I don’t know if I so much balance family and business so much as I strong arm my husband into taking part in my business! Since he’s at school during the day I try to get the bulk of my work done so that when he gets home we can hang out and enjoy dinner together. During the summer when I am busy with shows he is right by my side. I really value the fact that I can do what I love and not only have his support, but also his company on those days when it’s slow and I just need someone to chat with!
9. What advice would you give to someone who would love to do something similar to you and make a living from handmade jewelry?
I would hope it goes without saying, but first and foremost do not expect to get rich (at least not quick!). Aside from that, you just need to be willing to put yourself out there. This can be hard if you’re shy or afraid of rejection, but it’s really important. Apply for shows even if you think they’re too hard to get into because you never know. Make connections with other artists and jewelers. Be proactive and find boutiques you think should be carrying your jewelry. Success isn’t going to come find you, you have to go find it!
10. What’s been the most difficult thing about building your creative business?
Probably building momentum without burning out. This is something I still struggle with as I try to find a balance. There are inevitably slow times, and figuring out how to plan ahead and continue to grow during these periods can be challenging. On the flip side, when there are incredibly busy times it can be hard to sustain the momentum.
11. What’s the best creative business advice you’ve ever received?
This is a tough one, as I’ve gotten so much great advice from other artists and crafters over the years. One thing that has really stuck with me though is what my friend told me once: don’t undervalue yourself. To me, that has meant not only pricing my work for a fair profit, but also budgeting my time realistically and learning to say “no” in some cases.
12. If you had to pinpoint one thing that has helped your business more than anything in the past year, what would it be?
Investing in education! I used to have a chip on my shoulder about needing to be self-taught about everything. Once I realized that I would never be able to grow without SOME kind of guidance, I got real and invested in some classes. My first experience was with April’s Six Weeks…course. It was like a magic key that unlocked this whole other section of my brain. Suddenly new ideas were pouring in, but even better, I had the resources to make them a reality. Shortly afterwards I signed up for a jewelry making class at a local bead shop to learn a technique that I had been struggling to learn on my own. Why did I wait so long?! It totally took my jewelry making to another level. Blogging was another area in my business that I was really struggling with, and when I learned that April offered a blogging course I was quick to jump on that. So rather than feeling “defeated” about needing to invest in education, I found it to be completely empowering; now if there is a skill or area that I want to learn or improve, I know that it is within my reach.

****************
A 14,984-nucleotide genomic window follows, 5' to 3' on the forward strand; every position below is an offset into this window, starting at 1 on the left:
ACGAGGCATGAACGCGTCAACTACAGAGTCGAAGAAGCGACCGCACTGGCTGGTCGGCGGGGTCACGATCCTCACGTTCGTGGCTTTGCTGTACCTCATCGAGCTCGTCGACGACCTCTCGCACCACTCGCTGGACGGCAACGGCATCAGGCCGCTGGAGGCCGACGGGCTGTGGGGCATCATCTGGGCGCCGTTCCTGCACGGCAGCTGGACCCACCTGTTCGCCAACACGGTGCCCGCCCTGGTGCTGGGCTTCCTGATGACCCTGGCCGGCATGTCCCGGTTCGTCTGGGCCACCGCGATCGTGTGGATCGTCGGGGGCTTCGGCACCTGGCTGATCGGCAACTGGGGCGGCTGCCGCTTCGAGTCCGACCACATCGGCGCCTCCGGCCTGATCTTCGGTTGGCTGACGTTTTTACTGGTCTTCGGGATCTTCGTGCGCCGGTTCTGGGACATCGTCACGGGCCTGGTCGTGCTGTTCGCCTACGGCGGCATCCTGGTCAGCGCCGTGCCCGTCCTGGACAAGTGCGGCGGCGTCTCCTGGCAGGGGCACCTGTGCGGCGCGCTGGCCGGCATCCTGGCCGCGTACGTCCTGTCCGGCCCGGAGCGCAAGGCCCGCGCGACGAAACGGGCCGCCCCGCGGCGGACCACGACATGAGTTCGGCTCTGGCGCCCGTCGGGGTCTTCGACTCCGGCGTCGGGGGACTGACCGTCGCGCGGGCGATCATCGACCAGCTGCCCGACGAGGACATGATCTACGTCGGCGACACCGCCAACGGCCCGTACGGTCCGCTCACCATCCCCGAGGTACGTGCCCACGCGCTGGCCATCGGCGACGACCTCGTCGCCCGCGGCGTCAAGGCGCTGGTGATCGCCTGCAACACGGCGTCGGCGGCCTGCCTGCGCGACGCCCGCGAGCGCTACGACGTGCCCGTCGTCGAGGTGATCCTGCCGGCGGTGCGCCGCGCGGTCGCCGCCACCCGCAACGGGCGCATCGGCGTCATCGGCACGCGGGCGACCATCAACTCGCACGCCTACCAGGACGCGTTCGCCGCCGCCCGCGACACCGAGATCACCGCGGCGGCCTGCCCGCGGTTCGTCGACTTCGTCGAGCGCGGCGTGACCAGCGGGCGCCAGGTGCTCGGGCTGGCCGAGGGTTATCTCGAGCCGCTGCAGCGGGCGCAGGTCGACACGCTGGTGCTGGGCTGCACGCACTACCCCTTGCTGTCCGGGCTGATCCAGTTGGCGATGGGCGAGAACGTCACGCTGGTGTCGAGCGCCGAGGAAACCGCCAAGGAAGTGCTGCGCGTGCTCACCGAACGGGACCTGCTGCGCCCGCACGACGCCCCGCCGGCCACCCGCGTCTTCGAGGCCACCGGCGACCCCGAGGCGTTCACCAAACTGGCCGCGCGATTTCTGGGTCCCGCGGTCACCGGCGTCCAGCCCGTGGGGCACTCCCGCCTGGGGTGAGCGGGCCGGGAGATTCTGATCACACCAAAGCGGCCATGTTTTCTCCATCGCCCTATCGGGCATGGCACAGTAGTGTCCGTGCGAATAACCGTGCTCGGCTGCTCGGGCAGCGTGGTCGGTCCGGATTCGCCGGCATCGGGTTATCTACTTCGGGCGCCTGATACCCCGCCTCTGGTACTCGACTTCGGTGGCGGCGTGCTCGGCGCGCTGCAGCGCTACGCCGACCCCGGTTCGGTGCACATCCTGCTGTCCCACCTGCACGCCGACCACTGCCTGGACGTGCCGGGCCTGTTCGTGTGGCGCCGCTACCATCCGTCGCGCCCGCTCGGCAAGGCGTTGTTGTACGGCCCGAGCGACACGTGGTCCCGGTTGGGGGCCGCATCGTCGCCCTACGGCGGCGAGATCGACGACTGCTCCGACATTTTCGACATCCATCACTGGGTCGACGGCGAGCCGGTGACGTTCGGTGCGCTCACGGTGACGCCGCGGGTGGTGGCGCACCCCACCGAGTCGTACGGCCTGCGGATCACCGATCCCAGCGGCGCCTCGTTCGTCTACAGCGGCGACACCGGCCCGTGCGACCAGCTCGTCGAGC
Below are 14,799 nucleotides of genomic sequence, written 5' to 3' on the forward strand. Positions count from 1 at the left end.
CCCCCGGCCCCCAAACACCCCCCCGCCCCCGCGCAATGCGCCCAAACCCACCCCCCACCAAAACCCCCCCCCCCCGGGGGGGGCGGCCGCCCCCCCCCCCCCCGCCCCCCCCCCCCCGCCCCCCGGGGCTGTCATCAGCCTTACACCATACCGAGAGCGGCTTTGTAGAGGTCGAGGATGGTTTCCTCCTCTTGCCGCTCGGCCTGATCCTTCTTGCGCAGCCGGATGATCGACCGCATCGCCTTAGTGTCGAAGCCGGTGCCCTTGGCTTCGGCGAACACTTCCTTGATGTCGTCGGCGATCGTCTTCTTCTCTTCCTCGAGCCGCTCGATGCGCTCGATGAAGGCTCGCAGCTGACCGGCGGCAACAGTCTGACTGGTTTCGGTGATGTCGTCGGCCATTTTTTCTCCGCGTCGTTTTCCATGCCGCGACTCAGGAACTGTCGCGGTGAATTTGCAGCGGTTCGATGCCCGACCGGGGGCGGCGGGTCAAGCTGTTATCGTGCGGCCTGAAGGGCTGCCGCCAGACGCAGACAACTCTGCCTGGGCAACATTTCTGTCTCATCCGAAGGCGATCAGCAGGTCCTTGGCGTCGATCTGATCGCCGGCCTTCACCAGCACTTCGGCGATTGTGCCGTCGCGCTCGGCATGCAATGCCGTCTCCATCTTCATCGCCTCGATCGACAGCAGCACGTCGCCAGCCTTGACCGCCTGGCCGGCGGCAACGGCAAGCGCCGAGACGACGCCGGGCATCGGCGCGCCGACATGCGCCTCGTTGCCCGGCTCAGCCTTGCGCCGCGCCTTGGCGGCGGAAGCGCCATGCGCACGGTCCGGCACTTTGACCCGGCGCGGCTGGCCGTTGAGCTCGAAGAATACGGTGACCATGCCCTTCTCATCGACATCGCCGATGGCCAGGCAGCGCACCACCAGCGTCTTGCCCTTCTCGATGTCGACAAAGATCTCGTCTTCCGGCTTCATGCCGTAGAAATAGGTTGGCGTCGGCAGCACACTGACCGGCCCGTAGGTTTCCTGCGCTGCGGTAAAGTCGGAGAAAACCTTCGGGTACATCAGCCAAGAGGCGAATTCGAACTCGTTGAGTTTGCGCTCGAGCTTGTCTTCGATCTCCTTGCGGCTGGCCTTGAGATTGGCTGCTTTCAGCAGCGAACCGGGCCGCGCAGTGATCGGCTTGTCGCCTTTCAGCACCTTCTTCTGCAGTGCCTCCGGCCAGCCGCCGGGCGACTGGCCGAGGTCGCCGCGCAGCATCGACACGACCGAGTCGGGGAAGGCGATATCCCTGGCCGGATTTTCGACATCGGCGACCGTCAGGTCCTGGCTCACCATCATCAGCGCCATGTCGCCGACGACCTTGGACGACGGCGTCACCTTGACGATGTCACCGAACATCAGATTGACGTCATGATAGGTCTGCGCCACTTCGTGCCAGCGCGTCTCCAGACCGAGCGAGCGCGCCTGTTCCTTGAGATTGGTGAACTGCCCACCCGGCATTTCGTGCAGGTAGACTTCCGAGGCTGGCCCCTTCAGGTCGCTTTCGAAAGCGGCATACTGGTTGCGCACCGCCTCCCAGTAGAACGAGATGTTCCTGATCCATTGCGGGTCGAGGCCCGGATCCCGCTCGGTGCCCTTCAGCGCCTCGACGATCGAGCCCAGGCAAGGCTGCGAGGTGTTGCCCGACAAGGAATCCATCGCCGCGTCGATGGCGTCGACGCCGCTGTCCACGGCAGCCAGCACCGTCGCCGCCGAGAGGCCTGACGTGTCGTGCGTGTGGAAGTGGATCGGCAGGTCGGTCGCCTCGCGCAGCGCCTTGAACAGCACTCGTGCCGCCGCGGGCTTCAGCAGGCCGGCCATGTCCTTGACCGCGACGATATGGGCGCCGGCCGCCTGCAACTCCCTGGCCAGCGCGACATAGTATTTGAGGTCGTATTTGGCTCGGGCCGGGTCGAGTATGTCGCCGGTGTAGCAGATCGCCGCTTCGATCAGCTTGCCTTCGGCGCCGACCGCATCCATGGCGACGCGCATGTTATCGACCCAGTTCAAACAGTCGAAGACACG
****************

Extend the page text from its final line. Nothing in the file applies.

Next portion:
13. What books or magazines are you currently reading?
Right now I’m about half way through “The Duchess” by Amanda Foreman. It’s the biography of Duchess of Devonshire and includes a LOT of historical context, so it’s kind of slow going! It’s interesting though because it shows that the cult of celebrity existed way before TMZ was around!
14. What are your top three favorite blogs?
15. What are you currently working on? Anything new coming up?
Oh yes! Being a bit of an antique junkie, I have numerous and extensive collections of vintage ephemera and other found objects. I’m working on starting some new jewelry lines which will incorporate these materials!